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Resources & Facilities – Performing Arts


Music performance at Bowdoin ranges from student compositions to professional performances by visiting artists, and from solo recitals to large-scale performances for chorus and orchestra. Many ensembles, such as the Chamber Choir, World Music Ensemble, Middle Eastern Ensemble, Bowdoin Chorus, Concert Band, and Chamber and Jazz Ensembles are part of the curricular program. Other groups, such as a cappella vocal groups and many rock bands, are sponsored by the Office of Student Activities.

The Chamber Choir is a select group of approximately twenty-five to thirty singers that performs a wide variety of choral and soloistic music. Its repertoire in the past few years includes music by J.S. Bach, G.P. Palestrina, William Byrd, Eric Whitacre, Vineet Shende, Elliott Schwartz, Jean Sibelius, and Ralph Vaughan Williams, as well as Franz Schubert’s Mass in G with the Portland Symphony. Recent tours have taken the choir to Europe, South America, England, and Ireland, including a tour of Chile during the 2006 spring break. The Bowdoin Chorus is a choral ensemble composed of students, faculty, staff, and community members. The group toured Russia in 2002, has toured the east coast regularly each year, and traveled to Greece in summer 2009. The Chorus performs on campus with the Bowdoin Orchestra and combines with Down East Singers from time to time to form the Rachmaninoff Festival Choir. Recent performances by the Chorus include Ernest Bloch’s Sacred Service, Rachmaninoff’sLiturgy of St. John Chrysostom, Mozart’s Requiem, Haydn’s Heiligenmesse, Stravinsky’s Les Noces, Rutter’s Gloria, and Orff’s Trionfo di Afrodite.

Our orchestra is a Bates-Bowdoin collaboration; students from both campuses rehearse separately and together and give a concert in November. Chamber music starts in the spring semester; the program is large and lively, with forty or more students participating in ensembles that include wind quintets, brass quintets, string quartets, piano trios and quartets, etc., playing both standard repertory and new music. The Concert Band performs a mixture of popular and serious works, including some written especially for them.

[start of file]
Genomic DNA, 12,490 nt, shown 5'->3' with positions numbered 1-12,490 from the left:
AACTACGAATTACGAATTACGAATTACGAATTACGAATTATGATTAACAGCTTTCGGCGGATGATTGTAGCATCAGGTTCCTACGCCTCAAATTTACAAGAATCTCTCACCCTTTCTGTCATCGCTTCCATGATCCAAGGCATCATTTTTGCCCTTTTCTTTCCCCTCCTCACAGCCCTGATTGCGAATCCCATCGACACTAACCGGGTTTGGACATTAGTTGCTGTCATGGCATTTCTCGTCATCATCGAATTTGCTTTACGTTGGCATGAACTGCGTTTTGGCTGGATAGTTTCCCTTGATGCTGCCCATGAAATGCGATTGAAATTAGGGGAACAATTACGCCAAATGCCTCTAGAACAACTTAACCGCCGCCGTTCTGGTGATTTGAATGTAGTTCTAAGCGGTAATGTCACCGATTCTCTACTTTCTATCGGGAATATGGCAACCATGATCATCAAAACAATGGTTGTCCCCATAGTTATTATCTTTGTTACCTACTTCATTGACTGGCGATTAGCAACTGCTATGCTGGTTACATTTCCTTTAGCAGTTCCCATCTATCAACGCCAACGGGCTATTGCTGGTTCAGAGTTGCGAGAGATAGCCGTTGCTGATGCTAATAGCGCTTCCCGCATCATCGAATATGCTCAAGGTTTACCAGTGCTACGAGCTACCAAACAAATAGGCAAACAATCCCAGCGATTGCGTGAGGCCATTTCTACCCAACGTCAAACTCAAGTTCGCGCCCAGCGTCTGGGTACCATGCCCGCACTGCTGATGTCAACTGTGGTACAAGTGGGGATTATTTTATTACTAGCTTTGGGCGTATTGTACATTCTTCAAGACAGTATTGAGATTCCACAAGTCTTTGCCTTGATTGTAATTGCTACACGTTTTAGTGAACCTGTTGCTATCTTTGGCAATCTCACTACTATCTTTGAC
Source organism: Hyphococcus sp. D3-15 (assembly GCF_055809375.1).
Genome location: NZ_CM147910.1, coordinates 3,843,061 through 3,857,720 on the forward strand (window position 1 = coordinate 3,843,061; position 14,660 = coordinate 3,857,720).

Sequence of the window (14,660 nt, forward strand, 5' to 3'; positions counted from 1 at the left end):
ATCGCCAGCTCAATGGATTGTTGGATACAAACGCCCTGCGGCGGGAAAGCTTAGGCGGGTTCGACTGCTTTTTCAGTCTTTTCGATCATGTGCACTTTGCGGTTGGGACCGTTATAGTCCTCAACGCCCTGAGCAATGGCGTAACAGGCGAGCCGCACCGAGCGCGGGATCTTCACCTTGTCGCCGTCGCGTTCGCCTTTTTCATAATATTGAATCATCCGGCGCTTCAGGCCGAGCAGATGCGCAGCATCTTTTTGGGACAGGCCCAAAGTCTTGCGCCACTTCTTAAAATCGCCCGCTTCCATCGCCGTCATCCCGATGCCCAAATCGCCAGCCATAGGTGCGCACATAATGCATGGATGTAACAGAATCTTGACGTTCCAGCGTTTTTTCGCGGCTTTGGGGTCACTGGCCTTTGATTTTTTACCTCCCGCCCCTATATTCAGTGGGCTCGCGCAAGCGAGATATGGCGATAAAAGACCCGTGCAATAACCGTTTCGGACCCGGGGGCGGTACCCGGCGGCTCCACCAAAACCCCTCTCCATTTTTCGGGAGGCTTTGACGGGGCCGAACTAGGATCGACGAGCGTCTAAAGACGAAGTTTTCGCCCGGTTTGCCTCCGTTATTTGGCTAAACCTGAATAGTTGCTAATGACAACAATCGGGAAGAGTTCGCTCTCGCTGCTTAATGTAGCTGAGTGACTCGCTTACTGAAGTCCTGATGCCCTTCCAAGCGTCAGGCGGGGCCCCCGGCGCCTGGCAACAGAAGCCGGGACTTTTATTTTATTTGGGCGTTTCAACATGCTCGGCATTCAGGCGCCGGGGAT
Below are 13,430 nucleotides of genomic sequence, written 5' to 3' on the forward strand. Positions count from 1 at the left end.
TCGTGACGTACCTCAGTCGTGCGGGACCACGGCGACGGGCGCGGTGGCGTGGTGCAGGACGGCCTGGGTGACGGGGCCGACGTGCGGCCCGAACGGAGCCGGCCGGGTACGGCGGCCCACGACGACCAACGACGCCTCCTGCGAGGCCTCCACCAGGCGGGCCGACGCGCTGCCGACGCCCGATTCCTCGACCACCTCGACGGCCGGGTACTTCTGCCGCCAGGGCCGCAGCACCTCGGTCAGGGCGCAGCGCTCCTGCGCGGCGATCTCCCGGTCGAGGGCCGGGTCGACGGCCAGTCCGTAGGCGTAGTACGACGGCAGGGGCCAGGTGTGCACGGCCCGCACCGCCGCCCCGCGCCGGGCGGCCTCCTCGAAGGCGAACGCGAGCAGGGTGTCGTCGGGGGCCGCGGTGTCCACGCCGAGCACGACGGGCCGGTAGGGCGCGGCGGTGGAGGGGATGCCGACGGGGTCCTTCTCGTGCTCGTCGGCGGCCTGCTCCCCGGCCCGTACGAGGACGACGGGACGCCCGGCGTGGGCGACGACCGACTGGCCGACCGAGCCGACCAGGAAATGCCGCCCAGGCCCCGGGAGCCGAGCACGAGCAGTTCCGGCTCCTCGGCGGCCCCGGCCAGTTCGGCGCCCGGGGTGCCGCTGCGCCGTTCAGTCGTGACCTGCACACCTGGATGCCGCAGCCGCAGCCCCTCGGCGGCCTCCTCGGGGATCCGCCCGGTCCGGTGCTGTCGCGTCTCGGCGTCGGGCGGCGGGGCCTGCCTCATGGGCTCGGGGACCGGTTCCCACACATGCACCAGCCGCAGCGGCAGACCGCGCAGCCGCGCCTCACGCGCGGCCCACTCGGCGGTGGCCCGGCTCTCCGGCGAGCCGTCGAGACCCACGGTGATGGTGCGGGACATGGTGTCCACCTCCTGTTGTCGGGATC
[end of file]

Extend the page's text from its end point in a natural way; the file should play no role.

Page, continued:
Contemporary music receives considerable emphasis at Bowdoin. There are frequent visits by guest composers and the Chamber Choir and Band often perform new music. Student compositions can be heard on campus, and students who complete an honors thesis in composition can often have their music professionally performed. The guest artist series often includes jazz greats like pianists Kenny Barron, Brad Mehldau, and Renée Rosnes.

Other visiting artists in recent years have included the School for Improv Music; Roberto Díaz; Mark O’Connor; the Renée Rosnes Quartet; the Lydian String Quartet; the Publick Musick; the Guangzhou (China) Symphony Orchestra; the Eroica Trio; the Ying Quartet; and Kurt Ollmann ’77. In addition to performing, the artists often teach master classes and hold discussions with students.

Bowdoin owns a collection of orchestral and band instruments and more than twenty grand pianos available for use by students studying and performing music. There are also sizeable collections of early instruments, Asian instruments, and drums from a variety of world traditions. Soloists and ensembles perform in a number of venues on campus, including Studzinski Recital Hall and Kanbar Auditorium, the Tillotson Room in Gibson Hall, Pickard Theater, and the Chapel, which houses a forty-five-rank Austin organ and a small Cooper Tracker organ. Private instruction is available in piano, organ, harpsichord, voice, guitar, and all the major orchestral instruments.

Theater and Dance


The dance curriculum in the Department of Theater and Dance evolved from the Bowdoin Dance Program, which was founded in 1971 and soon developed academic courses. Each year, the department presents two major concerts of student- and faculty-choreographed works: one in December and one in April. Students also perform at Parents Weekend in the fall and at the Museum of Art in May and in additional informal showings. Performances are strongly linked to participation in technique, repertory, and choreography classes, but independent work and choreography by student clubs are also presented. A recent repertory concert incorporated the sculptural work of visiting faculty and Bowdoin alumnus Wade Kavanaugh, in a set created by the use of wooden I-beams, constantly shifting through different dances. Departmental student projects are presented with the generous support of the Ray Rutan Fund for the Performing Arts.